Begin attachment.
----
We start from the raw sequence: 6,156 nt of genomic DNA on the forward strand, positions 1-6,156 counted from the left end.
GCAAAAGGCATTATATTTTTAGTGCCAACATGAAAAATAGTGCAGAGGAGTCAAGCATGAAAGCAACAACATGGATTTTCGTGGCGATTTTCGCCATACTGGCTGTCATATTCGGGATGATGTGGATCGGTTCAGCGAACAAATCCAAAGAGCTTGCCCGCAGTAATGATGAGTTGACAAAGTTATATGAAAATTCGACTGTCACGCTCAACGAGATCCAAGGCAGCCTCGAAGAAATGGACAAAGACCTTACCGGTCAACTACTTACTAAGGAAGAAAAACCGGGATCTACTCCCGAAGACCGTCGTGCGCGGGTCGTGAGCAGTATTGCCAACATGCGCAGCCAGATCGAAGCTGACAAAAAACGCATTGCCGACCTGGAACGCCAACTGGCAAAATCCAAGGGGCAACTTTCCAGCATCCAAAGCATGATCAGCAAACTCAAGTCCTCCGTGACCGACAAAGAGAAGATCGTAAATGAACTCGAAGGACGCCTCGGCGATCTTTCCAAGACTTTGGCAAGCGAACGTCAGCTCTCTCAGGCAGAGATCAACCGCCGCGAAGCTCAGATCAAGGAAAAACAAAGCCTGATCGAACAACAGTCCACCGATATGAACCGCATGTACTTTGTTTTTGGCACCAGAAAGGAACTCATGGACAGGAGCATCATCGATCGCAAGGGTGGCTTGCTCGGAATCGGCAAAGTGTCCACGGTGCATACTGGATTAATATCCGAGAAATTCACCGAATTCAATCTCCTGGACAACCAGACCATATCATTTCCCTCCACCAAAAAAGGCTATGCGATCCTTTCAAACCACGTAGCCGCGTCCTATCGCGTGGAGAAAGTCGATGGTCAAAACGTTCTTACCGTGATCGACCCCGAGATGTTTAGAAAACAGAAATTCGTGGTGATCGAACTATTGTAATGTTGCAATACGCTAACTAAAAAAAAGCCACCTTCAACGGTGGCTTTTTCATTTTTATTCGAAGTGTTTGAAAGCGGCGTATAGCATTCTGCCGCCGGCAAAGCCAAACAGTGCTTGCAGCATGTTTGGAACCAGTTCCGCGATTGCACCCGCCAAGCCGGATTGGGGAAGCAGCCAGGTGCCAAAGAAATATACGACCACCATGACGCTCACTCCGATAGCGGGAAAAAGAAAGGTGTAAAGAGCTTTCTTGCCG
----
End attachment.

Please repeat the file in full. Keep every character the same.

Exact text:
We start from the raw sequence: 6,156 nt of genomic DNA on the forward strand, positions 1-6,156 counted from the left end.
GCAAAAGGCATTATATTTTTAGTGCCAACATGAAAAATAGTGCAGAGGAGTCAAGCATGAAAGCAACAACATGGATTTTCGTGGCGATTTTCGCCATACTGGCTGTCATATTCGGGATGATGTGGATCGGTTCAGCGAACAAATCCAAAGAGCTTGCCCGCAGTAATGATGAGTTGACAAAGTTATATGAAAATTCGACTGTCACGCTCAACGAGATCCAAGGCAGCCTCGAAGAAATGGACAAAGACCTTACCGGTCAACTACTTACTAAGGAAGAAAAACCGGGATCTACTCCCGAAGACCGTCGTGCGCGGGTCGTGAGCAGTATTGCCAACATGCGCAGCCAGATCGAAGCTGACAAAAAACGCATTGCCGACCTGGAACGCCAACTGGCAAAATCCAAGGGGCAACTTTCCAGCATCCAAAGCATGATCAGCAAACTCAAGTCCTCCGTGACCGACAAAGAGAAGATCGTAAATGAACTCGAAGGACGCCTCGGCGATCTTTCCAAGACTTTGGCAAGCGAACGTCAGCTCTCTCAGGCAGAGATCAACCGCCGCGAAGCTCAGATCAAGGAAAAACAAAGCCTGATCGAACAACAGTCCACCGATATGAACCGCATGTACTTTGTTTTTGGCACCAGAAAGGAACTCATGGACAGGAGCATCATCGATCGCAAGGGTGGCTTGCTCGGAATCGGCAAAGTGTCCACGGTGCATACTGGATTAATATCCGAGAAATTCACCGAATTCAATCTCCTGGACAACCAGACCATATCATTTCCCTCCACCAAAAAAGGCTATGCGATCCTTTCAAACCACGTAGCCGCGTCCTATCGCGTGGAGAAAGTCGATGGTCAAAACGTTCTTACCGTGATCGACCCCGAGATGTTTAGAAAACAGAAATTCGTGGTGATCGAACTATTGTAATGTTGCAATACGCTAACTAAAAAAAAGCCACCTTCAACGGTGGCTTTTTCATTTTTATTCGAAGTGTTTGAAAGCGGCGTATAGCATTCTGCCGCCGGCAAAGCCAAACAGTGCTTGCAGCATGTTTGGAACCAGTTCCGCGATTGCACCCGCCAAGCCGGATTGGGGAAGCAGCCAGGTGCCAAAGAAATATACGACCACCATGACGCTCACTCCGATAGCGGGAAAAAGAAAGGTGTAAAGAGCTTTCTTGCCG